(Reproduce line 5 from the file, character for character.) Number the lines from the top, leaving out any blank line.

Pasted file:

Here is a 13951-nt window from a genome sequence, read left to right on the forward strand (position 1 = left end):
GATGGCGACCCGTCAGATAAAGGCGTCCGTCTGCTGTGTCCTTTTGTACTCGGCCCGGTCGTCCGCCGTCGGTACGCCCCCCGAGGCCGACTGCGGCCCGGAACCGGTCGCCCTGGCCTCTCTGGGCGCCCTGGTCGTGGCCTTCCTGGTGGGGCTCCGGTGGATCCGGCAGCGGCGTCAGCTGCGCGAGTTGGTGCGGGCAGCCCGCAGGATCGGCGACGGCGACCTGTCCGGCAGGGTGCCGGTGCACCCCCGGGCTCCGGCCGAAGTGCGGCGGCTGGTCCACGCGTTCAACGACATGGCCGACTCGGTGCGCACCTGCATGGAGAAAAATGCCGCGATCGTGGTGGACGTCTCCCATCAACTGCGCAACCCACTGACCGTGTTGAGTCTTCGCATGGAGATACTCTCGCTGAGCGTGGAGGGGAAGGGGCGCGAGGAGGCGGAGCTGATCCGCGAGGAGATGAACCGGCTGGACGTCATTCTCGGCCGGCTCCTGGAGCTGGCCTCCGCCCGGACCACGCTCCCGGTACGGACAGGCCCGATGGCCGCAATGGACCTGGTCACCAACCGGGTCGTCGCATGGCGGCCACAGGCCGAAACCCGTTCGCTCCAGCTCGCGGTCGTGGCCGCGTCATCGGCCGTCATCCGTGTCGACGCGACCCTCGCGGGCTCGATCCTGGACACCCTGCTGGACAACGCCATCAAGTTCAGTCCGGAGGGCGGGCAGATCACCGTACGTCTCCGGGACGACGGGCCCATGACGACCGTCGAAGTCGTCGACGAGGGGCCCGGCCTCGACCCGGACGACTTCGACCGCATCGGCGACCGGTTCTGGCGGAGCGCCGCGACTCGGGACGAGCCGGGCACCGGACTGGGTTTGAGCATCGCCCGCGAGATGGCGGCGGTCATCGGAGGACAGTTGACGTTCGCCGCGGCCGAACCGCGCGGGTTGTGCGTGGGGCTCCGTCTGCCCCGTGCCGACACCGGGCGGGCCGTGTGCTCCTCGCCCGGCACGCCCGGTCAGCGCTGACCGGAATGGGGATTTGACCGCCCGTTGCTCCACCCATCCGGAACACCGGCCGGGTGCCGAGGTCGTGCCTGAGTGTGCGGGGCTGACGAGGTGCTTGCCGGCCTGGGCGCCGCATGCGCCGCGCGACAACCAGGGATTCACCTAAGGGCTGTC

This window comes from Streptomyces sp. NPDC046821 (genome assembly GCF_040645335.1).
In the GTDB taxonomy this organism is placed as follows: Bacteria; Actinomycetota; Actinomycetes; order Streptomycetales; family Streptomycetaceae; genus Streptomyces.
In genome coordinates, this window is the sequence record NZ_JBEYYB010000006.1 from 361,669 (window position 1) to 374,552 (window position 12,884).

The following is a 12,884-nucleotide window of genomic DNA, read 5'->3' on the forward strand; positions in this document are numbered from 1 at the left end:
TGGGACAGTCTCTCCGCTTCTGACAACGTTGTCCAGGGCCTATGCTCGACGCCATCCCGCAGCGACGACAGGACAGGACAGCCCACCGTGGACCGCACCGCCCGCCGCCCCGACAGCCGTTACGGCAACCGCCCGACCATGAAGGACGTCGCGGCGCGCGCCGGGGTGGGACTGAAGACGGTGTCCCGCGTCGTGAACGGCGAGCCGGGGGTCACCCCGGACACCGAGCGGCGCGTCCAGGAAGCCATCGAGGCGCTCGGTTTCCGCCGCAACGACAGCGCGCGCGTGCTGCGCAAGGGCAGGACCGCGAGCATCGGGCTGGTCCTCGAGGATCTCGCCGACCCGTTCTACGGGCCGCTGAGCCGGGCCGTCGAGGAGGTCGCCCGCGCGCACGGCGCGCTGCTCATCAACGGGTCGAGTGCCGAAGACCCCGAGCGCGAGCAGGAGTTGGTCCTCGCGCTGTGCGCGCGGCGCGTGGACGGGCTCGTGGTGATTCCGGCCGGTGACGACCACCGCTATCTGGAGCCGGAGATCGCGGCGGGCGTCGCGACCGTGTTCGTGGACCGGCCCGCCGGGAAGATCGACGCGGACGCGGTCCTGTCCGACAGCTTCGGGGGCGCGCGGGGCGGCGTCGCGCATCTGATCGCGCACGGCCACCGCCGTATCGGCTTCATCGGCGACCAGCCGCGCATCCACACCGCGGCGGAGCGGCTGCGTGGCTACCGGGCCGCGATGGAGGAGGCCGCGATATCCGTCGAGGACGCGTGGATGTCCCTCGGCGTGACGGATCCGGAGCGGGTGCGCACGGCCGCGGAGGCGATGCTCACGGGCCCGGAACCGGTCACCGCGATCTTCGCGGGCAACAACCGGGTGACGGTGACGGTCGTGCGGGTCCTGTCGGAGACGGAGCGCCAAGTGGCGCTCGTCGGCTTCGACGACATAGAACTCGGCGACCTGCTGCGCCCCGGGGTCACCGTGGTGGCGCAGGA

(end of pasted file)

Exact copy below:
In genome coordinates, this window is the sequence record NZ_JBEYYB010000006.1 from 361,669 (window position 1) to 374,552 (window position 12,884).